April 7, 2017 10:04 am

62% of Canadians disapprove of NHL’s Olympic decision: Poll

Team Canada poses for a photo after winning the gold medal game against the USA in the men's ice hockey gold medal final at the 2010 Winter Olympic Games in Vancouver, Sunday, Feb. 28, 2010.

The Canadian Press / Jonathan Hayward

Players have spoken out about it, and now a new poll shows the majority of Canadians also disagree with the NHL’s decision to skip the 2018 Olympics.

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The NHL announced Monday it will not interrupt next season to accommodate the Winter Games in Pyeongchang, South Korea, even though players had taken part in the past five Winter Olympics.

READ MORE: NHL won’t participate in 2018 Olympics; league says matter ‘officially closed’

“Overall, 62 per cent of Canadians say this was the wrong decision,” Mainstreet Research president Quito Maggi said. The pollster conducted a random telephone survey of 1,500 Canadians on April 3 and 4.

The number of disappointed Canadians was lowest in Ontario, at 58 per cent, and highest in the Prairies, at 68 per cent. “Only 12 per cent of Canadians said they weren’t sure or didn’t know,” Maggi added.

The outrage seems to be limited to this side of the border. “Canadians are up in arms but many Americans don’t seem to have an opinion on this,” Maggi explained.

READ MORE: With no NHL, who will play for Team Canada at the 2018 Olympics?

Mainstreet also did a random survey of just over 1,000 Americans during the same time they conducted the Canadian poll. When Americans were asked the same question, few had an opinion — Maggi said 62 per cent said they were not sure or didn’t know.

“Americans are essentially split, with 18 per cent saying it was a good decision and 20 per cent saying it was a bad decision.”

“That may be the reason the NHL felt it could make this move in the first place. The American market is much larger than the Canadian one.”

WATCH ABOVE: Former Edmonton Oiler Ryan Smyth says he’s disappointed with the NHL’s decision not to participate in the 2018 Olympics.

Several current and former NHL players have shared their own disappointment.

“It’s a sad day for sure in the hockey world when something like this happens,” said former Edmonton Oilers captain Ryan Smyth, who has well over a decade of international experience representing Canada, including an Olympic gold medal at the 2002 Games in Salt Lake City, Utah.

“The best players in the world play in the NHL and you want the best players at the Olympics,” Smyth said.

He said not being able to see the world’s elite, such as Connor McDavid and Sidney Crosby, play together is a major blow, not just for the athletes but the fans as well.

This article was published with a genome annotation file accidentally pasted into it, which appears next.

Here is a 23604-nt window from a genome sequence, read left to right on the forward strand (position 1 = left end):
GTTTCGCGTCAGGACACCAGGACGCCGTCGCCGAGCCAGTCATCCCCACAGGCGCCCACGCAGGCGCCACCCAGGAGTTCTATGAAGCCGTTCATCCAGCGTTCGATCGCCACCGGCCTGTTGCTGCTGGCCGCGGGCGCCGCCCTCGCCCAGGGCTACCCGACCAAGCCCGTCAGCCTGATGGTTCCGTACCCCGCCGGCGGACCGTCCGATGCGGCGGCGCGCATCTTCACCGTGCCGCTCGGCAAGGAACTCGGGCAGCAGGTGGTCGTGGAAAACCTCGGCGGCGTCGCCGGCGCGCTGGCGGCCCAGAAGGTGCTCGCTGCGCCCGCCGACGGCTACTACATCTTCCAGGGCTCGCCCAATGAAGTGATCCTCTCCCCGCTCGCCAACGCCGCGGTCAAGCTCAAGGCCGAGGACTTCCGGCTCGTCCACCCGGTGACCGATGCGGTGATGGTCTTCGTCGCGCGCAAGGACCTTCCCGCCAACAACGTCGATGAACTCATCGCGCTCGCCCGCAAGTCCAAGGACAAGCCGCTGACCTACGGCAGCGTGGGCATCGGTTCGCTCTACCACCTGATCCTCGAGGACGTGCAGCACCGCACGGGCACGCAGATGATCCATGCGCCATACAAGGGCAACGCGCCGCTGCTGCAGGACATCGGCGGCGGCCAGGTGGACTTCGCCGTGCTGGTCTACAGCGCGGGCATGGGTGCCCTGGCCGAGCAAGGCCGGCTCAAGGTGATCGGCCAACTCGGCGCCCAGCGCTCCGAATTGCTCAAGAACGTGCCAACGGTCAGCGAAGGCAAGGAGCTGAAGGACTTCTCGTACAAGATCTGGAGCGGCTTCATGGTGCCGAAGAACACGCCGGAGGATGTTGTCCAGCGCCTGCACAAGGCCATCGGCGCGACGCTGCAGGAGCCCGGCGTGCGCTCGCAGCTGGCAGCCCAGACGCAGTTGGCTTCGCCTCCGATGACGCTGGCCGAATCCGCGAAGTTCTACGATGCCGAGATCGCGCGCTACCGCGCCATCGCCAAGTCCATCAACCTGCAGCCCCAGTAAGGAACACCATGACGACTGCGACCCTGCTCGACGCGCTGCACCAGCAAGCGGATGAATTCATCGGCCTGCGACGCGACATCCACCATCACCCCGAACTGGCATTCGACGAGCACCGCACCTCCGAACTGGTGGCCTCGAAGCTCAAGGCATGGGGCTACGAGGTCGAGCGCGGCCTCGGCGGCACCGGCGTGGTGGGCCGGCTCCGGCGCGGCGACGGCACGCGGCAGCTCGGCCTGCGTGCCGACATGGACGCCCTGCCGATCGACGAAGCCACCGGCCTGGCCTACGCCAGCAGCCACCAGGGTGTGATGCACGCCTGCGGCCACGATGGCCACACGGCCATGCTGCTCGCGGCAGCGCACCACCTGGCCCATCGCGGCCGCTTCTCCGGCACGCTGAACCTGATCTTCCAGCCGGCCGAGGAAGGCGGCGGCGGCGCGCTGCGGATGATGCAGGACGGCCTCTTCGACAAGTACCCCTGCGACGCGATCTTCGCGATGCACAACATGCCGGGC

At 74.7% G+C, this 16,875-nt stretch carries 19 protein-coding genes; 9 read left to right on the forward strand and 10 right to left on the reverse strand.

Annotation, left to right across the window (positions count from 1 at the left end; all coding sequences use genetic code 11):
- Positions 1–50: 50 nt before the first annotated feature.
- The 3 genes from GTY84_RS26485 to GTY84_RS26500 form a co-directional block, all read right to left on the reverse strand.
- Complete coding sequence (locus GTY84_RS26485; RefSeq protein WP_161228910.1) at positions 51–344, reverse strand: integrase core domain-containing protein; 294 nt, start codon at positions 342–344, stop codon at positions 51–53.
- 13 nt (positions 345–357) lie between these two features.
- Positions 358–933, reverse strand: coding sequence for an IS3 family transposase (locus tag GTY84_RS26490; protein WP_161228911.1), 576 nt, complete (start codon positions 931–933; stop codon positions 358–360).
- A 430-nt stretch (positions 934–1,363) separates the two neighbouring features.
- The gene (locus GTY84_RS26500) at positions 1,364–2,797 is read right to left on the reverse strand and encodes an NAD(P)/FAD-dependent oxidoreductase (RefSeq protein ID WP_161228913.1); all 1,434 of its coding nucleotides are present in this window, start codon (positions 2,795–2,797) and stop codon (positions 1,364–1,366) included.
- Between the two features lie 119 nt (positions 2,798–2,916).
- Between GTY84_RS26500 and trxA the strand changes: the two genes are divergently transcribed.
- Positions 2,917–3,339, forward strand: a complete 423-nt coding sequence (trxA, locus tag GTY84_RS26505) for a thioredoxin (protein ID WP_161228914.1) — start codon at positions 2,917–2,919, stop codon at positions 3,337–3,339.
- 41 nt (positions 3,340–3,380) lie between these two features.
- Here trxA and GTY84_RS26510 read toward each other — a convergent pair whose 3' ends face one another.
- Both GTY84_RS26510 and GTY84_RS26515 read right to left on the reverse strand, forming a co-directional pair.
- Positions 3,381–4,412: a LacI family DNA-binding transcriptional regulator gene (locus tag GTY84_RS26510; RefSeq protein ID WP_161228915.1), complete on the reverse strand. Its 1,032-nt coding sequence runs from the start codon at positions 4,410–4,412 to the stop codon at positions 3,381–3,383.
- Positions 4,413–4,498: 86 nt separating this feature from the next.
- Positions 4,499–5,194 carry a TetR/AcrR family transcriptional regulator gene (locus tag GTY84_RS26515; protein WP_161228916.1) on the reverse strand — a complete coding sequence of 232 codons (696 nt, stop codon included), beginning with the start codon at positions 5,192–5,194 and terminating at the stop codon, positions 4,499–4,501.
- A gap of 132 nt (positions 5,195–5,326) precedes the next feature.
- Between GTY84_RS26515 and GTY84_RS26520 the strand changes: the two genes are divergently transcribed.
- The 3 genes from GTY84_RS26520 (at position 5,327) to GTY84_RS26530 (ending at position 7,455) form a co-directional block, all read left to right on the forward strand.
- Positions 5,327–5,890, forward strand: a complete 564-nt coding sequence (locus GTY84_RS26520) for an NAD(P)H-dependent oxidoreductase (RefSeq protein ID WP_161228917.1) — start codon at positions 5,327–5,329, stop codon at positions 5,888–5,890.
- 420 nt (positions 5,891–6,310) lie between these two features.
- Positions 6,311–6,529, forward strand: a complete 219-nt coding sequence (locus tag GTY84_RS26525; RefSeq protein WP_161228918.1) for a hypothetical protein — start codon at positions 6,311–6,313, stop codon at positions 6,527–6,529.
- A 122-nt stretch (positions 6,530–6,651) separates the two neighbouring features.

“Can you imagine seeing those two either playing together or on the same team and representing their country with pride? It’s for sure a sad day for the fans.”

READ MORE: Ryan Smyth disappointed with NHL’s Olympic decision: ‘It’s a sad day for the fans’

McDavid agreed. “Obviously the Olympics is the greatest sporting event in the world and not to be able to do that is disappointing,” he said on Tuesday.

Sidney Crosby celebrates after scoring the matchwinning goal in overtime during the ice hockey men’s gold medal game between USA and Canada at the Vancouver 2010 Winter Olympics.

(Photo by Harry How/Getty Images)

“You look at those great moments like Sid (Crosby scoring a gold medal-winning goal for Canada in 2010) and those are the goals that you dream of scoring as a kid and not to be able to have that opportunity is, like I keep saying, disappointing.”

READ MORE: Connor McDavid calls NHL’s decision to skip 2018 Olympics a ‘bit upsetting’

Meanwhile Russian superstar Alex Ovechkin insists that he’ll still attend in South Korea and Washington Capitals owner Ted Leonsis supports that stance.

Unless the NHL and the International Olympic Committee come to a last-minute agreement Team Canada will be without stars like Sidney Crosby, Jonathan Toews, and Connor McDavid.

Both landlines and cellphone numbers were used for the Mainstreet poll. The Canadian survey margin of error was +/-2.53 percentage points, 19 times out of 20. The American survey margin of error was +/- 3.07 percentage points, 19 times out of 20.

Below: The Mainstreet poll results.

© 2017 Global News, a division of Corus Entertainment Inc.

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